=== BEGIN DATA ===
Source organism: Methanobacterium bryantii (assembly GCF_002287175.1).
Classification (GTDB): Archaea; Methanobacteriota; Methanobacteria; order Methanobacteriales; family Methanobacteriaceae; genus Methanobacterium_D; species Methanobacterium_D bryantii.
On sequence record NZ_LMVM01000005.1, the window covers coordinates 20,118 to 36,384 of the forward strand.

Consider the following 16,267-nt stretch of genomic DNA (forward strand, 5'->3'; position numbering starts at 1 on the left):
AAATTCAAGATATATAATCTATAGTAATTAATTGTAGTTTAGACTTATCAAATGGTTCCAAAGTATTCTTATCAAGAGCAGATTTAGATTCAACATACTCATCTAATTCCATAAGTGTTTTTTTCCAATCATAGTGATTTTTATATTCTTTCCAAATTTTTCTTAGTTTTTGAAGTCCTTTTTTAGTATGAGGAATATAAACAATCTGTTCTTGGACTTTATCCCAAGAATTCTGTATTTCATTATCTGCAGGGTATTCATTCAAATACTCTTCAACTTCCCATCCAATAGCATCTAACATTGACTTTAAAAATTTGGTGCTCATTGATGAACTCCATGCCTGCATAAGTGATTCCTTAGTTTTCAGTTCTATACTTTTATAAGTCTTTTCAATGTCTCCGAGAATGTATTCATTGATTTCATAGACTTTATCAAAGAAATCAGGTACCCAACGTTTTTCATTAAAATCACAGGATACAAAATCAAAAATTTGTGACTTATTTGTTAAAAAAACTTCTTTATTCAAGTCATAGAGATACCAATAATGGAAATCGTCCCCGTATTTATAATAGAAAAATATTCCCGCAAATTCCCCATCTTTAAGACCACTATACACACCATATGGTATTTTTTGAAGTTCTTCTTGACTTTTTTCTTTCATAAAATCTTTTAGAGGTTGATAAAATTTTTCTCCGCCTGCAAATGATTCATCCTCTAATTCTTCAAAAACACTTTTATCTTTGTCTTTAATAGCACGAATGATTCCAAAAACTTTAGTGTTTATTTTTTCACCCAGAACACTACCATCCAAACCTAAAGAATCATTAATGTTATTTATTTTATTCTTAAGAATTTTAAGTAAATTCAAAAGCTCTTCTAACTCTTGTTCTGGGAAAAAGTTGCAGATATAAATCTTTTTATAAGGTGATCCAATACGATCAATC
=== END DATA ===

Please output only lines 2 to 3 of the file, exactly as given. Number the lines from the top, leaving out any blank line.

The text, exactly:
Classification (GTDB): Archaea; Methanobacteriota; Methanobacteria; order Methanobacteriales; family Methanobacteriaceae; genus Methanobacterium_D; species Methanobacterium_D bryantii.
On sequence record NZ_LMVM01000005.1, the window covers coordinates 20,118 to 36,384 of the forward strand.